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Release date:
Jan. 11, 2001
Contact: Deb Hammacher, Associate Director, 404-727-0644, or

King Week Celebration at Emory Highlights Role of African Americans in the University's History

An exhibit exploring the contributions and history of African Americans at Emory University is the centerpiece of the university’s 2002 Martin Luther King Jr. Week Jan. 21-27. "A Dream Deferred: African Americans at Emory and Oxford Colleges, 1836-1968" opens with a celebration featuring the MLK Interdenominational Choir of Newton County at 6 p.m., Tuesday, Jan. 22 in Cannon Chapel, 515 Kilgo Circle. The event is free and open to the public. The exhibit will be on display in Special Collections, Woodruff Library, 540 Asbury Circle, through May 15. For more information on King Week events, call 404-727-4148.

"A Dream Deferred" examines the history of African Americans at Emory and Oxford College from the time of Emory’s founding in 1836 to the desegregation of the university during the 1960s. The exhibit was developed by students of Oxford College anthropology professor Mark Auslander.

"The exhibition seeks to encourage thoughtful reflection on race, racism and struggles for social justice as we look back at Emory’s history," says Auslander.

The opening will include presentations to J.P. Godfrey of the Oxford City Council (and grandson of Israel Godfrey, the mason who built Oxford’s chapel) for his work to desegregate the Oxford Historical Cemetery, and the three African-American community historians who have worked to bring the history of African American Oxford to light.
Many of the families descended from the early African-American residents of Oxford who worked for the college will be in attendance. These descendent families will be officially represented by Callie "Pat" Smith, a 1969 Emory alumna and great-granddaughter of William H.F. Thomas, a builder and farmer who helped build a number of the early buildings at Emory. Eugene Emory, professor of psychology at the university, will speak on the intertwining of personal, family and institutional memory in his life.

As a special segment of the "Dream Deferred" exhibit, Pitts Theology Library, 550 Asbury Circle on the Emory campus, will have on display "Racial Violence in Our History: Andrew Sledd, Warren Akin Candler and Lynching in Early 20th-Century Georgia." The Pitts display marks the 100th anniversary of the "Sledd affair," which drew Emory into national prominence on the lynching issue. In 1902, Emory professor of Latin Andrew Sledd published an article in the Atlantic Monthly denouncing lynching. Sledd was denounced by leading white Georgians and forced to resign from Emory College. (He later returned to Emory’s Candler School of Theology as the first professor of Greek and new testament theology.) Sledd’s father-in-law, Bishop Warren Candler, soon took up the anti-lynching cause in print. On display will be letters written by black residents of Atlanta in 1903 praising Candler’s denunciation of violence against African Americans. The materials shed light on interracial conversations about lynching at the dawn of the 20th century.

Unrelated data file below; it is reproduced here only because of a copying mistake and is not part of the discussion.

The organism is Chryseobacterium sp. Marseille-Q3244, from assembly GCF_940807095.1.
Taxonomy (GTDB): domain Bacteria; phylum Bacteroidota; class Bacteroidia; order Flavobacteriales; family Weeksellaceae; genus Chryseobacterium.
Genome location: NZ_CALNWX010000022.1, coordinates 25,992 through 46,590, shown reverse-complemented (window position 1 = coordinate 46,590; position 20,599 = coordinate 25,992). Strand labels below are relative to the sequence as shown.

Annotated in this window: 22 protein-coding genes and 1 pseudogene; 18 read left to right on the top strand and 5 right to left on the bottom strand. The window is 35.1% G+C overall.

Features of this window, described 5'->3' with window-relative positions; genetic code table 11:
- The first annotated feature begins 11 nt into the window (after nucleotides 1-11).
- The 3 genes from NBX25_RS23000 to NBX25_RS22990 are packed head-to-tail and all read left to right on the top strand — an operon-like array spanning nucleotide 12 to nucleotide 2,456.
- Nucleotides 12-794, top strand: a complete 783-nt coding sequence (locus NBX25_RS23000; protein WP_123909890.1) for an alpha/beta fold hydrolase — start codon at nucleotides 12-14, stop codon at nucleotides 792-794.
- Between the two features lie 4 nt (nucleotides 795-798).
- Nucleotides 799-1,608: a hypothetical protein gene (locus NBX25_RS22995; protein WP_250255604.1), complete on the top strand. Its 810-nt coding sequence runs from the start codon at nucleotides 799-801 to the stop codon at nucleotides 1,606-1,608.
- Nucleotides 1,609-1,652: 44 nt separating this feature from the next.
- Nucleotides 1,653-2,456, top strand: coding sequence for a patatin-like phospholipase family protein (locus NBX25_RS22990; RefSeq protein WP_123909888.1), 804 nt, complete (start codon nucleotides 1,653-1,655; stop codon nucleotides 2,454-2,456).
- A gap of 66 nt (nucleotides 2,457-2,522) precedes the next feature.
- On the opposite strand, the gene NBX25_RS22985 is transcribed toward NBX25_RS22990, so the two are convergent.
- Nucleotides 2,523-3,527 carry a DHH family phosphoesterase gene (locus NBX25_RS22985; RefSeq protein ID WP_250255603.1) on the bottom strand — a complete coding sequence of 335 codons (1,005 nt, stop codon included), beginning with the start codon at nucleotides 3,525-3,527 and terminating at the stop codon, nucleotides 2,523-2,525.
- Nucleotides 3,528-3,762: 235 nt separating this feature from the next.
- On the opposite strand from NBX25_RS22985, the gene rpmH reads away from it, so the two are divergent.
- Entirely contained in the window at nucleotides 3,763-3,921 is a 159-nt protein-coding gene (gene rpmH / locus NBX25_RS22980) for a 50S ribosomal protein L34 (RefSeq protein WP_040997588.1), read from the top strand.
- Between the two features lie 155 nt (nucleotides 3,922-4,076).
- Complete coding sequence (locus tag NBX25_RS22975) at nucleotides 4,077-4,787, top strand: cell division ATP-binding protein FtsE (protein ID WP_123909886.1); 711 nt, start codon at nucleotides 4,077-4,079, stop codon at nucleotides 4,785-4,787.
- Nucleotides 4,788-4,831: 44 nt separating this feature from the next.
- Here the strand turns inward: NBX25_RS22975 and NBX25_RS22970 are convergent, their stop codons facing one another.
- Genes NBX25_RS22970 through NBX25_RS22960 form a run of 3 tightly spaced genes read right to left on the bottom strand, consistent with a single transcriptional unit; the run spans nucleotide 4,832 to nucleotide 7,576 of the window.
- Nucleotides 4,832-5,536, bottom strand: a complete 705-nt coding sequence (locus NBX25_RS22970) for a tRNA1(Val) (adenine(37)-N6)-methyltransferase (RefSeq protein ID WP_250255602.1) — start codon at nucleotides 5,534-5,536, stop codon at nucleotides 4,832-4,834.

Visitor parking is available in the Fishburne and Peavine parking decks. The Fishburne deck is on Fishburne Drive, behind the Goizueta Business School off Clifton Road. The Peavine deck is on Fraternity Row behind the Woodruff P.E. Center and near the Oxford Road entrance to campus. For a map of Emory, go online to

All King Week festivities are free and open to the public. For more information on these events, call 404-727-4148. Following is a complete list of Emory’s 2002 Martin Luther King Week celebration:

Monday, Jan. 21

Community service project. "Remembering Martin Luther King through Service." Volunteers will plant trees in the Martin Luther King Jr. historic district in conjunction with Trees Atlanta. 9 a.m.-2 p.m. To volunteer, call Volunteer Emory, 404-727-6268.

Tuesday, Jan. 22

Keynote event: "A Dream Deferred: African Americans at Emory and Oxford Colleges, 1836-1968," opening celebration, featuring the MLK Interdenominational Choir of Newton County. 6 p.m. Cannon Chapel, 515 Kilgo Circle, Emory. 770-784-4664

Wednesday, Jan. 23

"Women Talking With Women: Women of Color and White Women in Dialogue." A Women’s Center forum facilitated by Pamela Epps, Emory Counseling Center. 4 p.m. Women’s Center Conference Room, 618 McTyeire (behind the Dobbs Center), Emory.

Performance by Voices of Inner Strength, Emory’s student gospel choir, and birthday cake celebration honoring Martin Luther King Jr. 8 p.m. Coca-Cola Commons, Dobbs University Center, 605 Asbury Circle, Emory.

Thursday, Jan. 24

"A Vision of the Beloved Community," a chapel service celebration of Martin Luther King Jr.’s dream in word, song and dance. 11 a.m. Cannon Chapel, 515 Kilgo Circle, Emory.

Jazz vespers service featuring musician Dwight Andrews, Emory associate professor of music. 6 p.m. Cannon Chapel, 515 Kilgo Circle, Emory.

Ecumenical celebration featuring speaker Thelma Wyatt Cummings Moore, chief judge, Fulton County Superior Court. 7:30 p.m. Allen Memorial United Methodist Church, West Pierce Street, Oxford.

Friday, Jan. 25

Student tribute to Martin Luther King Jr. in song, dance and the spoken word. Reception to follow honoring the Martin Luther King Jr. Scholars of Emory. 7 p.m. 208 White Hall, 480 Kilgo Circle, Emory.

Sunday, Jan. 27

11:15 a.m.
Non-denominational worship service. The Rev. James Lawson, pastor emeritus, Holman United Methodist Church, will preach. Voices of Inner Strength will sing. Reception follows in Brooks Commons. 11:15 a.m. Cannon Chapel, 515 Kilgo Circle.




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